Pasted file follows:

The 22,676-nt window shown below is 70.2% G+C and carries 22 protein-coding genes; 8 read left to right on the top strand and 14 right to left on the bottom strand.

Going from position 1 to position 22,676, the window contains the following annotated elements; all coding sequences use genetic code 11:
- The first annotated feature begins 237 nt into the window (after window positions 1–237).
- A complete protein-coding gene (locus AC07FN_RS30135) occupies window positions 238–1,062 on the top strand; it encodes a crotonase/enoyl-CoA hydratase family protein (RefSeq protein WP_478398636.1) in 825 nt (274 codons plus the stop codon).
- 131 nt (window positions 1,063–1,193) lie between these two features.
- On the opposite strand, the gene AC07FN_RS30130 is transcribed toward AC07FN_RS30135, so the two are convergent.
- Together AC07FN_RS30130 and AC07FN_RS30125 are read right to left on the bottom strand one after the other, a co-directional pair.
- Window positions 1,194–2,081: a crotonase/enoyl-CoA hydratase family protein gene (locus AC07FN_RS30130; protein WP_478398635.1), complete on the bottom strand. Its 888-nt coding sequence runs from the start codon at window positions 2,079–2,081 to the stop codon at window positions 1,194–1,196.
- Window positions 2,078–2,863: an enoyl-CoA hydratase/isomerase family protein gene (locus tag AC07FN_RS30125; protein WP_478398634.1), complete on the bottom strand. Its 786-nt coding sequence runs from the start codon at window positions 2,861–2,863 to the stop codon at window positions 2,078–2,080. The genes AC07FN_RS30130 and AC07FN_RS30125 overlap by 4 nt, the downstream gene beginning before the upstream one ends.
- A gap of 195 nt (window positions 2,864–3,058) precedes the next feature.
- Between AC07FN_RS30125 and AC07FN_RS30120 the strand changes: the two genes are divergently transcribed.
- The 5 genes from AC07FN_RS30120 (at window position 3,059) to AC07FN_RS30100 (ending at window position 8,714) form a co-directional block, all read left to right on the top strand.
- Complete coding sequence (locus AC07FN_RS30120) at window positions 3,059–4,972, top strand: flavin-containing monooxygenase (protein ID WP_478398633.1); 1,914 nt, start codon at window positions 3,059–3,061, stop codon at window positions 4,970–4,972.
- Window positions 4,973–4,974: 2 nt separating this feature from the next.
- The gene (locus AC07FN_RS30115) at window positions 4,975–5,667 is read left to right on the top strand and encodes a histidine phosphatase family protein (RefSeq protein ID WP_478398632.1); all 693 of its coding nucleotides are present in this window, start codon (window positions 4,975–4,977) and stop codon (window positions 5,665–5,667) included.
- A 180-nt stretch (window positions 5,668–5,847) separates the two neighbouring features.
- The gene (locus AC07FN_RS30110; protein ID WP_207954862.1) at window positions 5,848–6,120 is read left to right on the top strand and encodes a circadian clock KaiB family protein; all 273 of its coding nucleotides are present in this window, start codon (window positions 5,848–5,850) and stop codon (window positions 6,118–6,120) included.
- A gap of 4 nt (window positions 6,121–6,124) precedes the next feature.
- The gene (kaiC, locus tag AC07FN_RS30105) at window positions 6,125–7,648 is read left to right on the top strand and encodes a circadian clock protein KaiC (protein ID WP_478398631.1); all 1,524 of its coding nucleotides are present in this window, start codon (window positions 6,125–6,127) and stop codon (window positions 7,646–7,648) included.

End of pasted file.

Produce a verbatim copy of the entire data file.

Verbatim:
The 22,676-nt window shown below is 70.2% G+C and carries 22 protein-coding genes; 8 read left to right on the top strand and 14 right to left on the bottom strand.

Going from position 1 to position 22,676, the window contains the following annotated elements; all coding sequences use genetic code 11:
- The first annotated feature begins 237 nt into the window (after window positions 1–237).
- A complete protein-coding gene (locus AC07FN_RS30135) occupies window positions 238–1,062 on the top strand; it encodes a crotonase/enoyl-CoA hydratase family protein (RefSeq protein WP_478398636.1) in 825 nt (274 codons plus the stop codon).
- 131 nt (window positions 1,063–1,193) lie between these two features.
- On the opposite strand, the gene AC07FN_RS30130 is transcribed toward AC07FN_RS30135, so the two are convergent.
- Together AC07FN_RS30130 and AC07FN_RS30125 are read right to left on the bottom strand one after the other, a co-directional pair.
- Window positions 1,194–2,081: a crotonase/enoyl-CoA hydratase family protein gene (locus AC07FN_RS30130; protein WP_478398635.1), complete on the bottom strand. Its 888-nt coding sequence runs from the start codon at window positions 2,079–2,081 to the stop codon at window positions 1,194–1,196.
- Window positions 2,078–2,863: an enoyl-CoA hydratase/isomerase family protein gene (locus tag AC07FN_RS30125; protein WP_478398634.1), complete on the bottom strand. Its 786-nt coding sequence runs from the start codon at window positions 2,861–2,863 to the stop codon at window positions 2,078–2,080. The genes AC07FN_RS30130 and AC07FN_RS30125 overlap by 4 nt, the downstream gene beginning before the upstream one ends.
- A gap of 195 nt (window positions 2,864–3,058) precedes the next feature.
- Between AC07FN_RS30125 and AC07FN_RS30120 the strand changes: the two genes are divergently transcribed.
- The 5 genes from AC07FN_RS30120 (at window position 3,059) to AC07FN_RS30100 (ending at window position 8,714) form a co-directional block, all read left to right on the top strand.
- Complete coding sequence (locus AC07FN_RS30120) at window positions 3,059–4,972, top strand: flavin-containing monooxygenase (protein ID WP_478398633.1); 1,914 nt, start codon at window positions 3,059–3,061, stop codon at window positions 4,970–4,972.
- Window positions 4,973–4,974: 2 nt separating this feature from the next.
- The gene (locus AC07FN_RS30115) at window positions 4,975–5,667 is read left to right on the top strand and encodes a histidine phosphatase family protein (RefSeq protein ID WP_478398632.1); all 693 of its coding nucleotides are present in this window, start codon (window positions 4,975–4,977) and stop codon (window positions 5,665–5,667) included.
- A 180-nt stretch (window positions 5,668–5,847) separates the two neighbouring features.
- The gene (locus AC07FN_RS30110; protein ID WP_207954862.1) at window positions 5,848–6,120 is read left to right on the top strand and encodes a circadian clock KaiB family protein; all 273 of its coding nucleotides are present in this window, start codon (window positions 5,848–5,850) and stop codon (window positions 6,118–6,120) included.
- A gap of 4 nt (window positions 6,121–6,124) precedes the next feature.
- The gene (kaiC, locus tag AC07FN_RS30105) at window positions 6,125–7,648 is read left to right on the top strand and encodes a circadian clock protein KaiC (protein ID WP_478398631.1); all 1,524 of its coding nucleotides are present in this window, start codon (window positions 6,125–6,127) and stop codon (window positions 7,646–7,648) included.